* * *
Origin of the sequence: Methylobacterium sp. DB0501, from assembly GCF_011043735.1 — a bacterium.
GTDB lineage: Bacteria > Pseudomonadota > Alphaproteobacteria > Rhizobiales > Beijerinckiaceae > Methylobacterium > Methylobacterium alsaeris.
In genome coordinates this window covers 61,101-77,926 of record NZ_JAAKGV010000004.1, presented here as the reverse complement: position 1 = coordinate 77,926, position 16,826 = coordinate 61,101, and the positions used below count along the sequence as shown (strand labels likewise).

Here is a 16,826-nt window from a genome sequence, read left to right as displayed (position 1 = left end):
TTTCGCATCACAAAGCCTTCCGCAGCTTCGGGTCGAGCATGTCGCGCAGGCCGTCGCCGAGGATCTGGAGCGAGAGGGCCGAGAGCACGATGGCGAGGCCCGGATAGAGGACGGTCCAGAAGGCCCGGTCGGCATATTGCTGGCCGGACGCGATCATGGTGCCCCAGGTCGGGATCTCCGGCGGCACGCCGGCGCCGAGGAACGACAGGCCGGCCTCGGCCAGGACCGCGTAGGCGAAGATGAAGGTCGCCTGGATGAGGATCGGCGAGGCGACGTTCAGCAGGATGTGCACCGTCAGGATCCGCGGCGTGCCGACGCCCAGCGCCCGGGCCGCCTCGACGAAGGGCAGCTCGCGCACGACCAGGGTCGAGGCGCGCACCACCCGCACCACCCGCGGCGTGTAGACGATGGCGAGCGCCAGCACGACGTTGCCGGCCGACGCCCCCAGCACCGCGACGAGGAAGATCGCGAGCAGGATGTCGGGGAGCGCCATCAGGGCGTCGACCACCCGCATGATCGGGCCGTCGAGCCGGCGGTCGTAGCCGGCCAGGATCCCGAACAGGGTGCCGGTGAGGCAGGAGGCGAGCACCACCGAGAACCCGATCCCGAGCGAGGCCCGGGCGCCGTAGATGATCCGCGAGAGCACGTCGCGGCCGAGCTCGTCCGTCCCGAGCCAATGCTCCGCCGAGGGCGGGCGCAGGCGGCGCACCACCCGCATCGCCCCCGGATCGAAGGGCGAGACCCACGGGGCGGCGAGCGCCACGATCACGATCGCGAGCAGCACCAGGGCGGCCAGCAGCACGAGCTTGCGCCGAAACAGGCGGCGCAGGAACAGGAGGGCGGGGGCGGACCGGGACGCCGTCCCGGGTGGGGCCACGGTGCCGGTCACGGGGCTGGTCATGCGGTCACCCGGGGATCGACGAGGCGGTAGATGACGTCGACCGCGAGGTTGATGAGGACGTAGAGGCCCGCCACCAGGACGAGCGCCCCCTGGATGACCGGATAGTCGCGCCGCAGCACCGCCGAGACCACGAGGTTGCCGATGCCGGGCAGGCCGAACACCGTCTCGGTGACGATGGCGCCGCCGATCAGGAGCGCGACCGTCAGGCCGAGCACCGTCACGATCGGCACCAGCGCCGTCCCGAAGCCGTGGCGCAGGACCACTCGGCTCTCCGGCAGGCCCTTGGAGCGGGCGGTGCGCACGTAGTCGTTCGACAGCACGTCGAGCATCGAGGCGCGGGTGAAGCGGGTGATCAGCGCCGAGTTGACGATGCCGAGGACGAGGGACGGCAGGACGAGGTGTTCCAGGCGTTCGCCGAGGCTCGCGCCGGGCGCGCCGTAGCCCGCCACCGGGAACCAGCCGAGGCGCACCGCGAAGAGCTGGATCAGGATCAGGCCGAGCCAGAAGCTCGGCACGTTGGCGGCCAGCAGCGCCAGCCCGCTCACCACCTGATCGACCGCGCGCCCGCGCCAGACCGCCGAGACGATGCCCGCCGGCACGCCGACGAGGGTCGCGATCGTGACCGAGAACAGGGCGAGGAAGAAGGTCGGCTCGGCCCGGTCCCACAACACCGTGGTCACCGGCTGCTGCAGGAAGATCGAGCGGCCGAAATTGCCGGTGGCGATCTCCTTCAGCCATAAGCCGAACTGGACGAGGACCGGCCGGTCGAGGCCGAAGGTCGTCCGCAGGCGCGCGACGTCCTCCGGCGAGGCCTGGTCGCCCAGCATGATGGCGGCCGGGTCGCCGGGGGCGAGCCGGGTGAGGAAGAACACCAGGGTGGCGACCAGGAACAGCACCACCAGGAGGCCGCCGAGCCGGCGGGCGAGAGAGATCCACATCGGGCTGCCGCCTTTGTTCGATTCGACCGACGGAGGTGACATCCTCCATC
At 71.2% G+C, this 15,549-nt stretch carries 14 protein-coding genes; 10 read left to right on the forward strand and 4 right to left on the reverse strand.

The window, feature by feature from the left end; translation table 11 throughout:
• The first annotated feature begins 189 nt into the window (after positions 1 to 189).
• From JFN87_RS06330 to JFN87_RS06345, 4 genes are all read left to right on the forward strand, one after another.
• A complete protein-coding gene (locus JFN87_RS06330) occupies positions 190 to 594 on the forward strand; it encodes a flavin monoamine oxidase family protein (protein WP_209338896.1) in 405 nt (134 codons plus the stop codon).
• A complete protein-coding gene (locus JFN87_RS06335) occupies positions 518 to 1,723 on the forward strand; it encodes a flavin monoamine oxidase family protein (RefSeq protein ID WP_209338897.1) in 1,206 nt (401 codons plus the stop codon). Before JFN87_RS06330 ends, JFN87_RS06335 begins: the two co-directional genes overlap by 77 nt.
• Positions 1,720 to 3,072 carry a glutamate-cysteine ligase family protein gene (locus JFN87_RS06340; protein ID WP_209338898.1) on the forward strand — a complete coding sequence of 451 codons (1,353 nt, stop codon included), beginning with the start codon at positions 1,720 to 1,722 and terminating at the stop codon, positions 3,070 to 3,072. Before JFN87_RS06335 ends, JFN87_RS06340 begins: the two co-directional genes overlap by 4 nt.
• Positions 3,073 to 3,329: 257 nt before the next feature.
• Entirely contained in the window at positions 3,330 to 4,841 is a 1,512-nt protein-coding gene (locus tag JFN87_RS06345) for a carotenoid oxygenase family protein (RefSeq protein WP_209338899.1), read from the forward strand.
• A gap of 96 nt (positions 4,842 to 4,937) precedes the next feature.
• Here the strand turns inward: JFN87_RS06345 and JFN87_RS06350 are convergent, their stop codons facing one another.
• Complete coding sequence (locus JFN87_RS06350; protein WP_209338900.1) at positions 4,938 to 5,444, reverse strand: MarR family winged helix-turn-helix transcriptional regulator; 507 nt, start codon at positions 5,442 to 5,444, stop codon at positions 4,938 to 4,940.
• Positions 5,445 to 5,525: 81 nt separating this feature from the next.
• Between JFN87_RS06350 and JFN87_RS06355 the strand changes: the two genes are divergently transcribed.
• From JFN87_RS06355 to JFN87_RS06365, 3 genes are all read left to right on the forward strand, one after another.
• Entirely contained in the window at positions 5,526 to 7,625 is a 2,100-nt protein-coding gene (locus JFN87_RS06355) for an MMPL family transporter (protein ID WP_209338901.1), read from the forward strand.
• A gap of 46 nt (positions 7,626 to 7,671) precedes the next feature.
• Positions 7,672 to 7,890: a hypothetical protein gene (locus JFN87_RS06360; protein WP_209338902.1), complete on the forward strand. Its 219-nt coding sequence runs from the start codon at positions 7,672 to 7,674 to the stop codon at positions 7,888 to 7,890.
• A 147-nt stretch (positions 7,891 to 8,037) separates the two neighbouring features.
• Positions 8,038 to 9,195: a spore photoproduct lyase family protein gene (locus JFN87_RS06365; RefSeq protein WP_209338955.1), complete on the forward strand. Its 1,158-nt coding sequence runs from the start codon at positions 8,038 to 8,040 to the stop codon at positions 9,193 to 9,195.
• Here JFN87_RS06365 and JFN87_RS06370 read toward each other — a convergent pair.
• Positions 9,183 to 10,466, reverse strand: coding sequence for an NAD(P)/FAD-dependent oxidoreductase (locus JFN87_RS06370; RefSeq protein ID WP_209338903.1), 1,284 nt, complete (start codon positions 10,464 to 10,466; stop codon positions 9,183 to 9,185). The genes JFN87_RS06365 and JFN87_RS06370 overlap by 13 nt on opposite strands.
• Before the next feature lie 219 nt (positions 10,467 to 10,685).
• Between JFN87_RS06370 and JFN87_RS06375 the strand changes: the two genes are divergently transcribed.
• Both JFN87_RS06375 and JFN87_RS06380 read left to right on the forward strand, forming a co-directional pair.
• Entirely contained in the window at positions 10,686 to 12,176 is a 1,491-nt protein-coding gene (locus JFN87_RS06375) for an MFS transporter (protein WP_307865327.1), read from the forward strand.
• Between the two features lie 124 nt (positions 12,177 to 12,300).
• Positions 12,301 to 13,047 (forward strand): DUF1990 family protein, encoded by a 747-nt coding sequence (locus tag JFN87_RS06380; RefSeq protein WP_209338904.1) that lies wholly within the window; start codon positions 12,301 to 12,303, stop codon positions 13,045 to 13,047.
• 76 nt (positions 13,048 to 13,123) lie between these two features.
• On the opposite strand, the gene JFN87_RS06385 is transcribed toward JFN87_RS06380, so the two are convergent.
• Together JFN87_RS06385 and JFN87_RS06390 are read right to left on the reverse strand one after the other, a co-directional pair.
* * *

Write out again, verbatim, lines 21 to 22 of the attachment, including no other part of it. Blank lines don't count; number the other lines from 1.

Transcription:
• Entirely contained in the window at positions 5,526 to 7,625 is a 2,100-nt protein-coding gene (locus JFN87_RS06355) for an MMPL family transporter (protein ID WP_209338901.1), read from the forward strand.
• A gap of 46 nt (positions 7,626 to 7,671) precedes the next feature.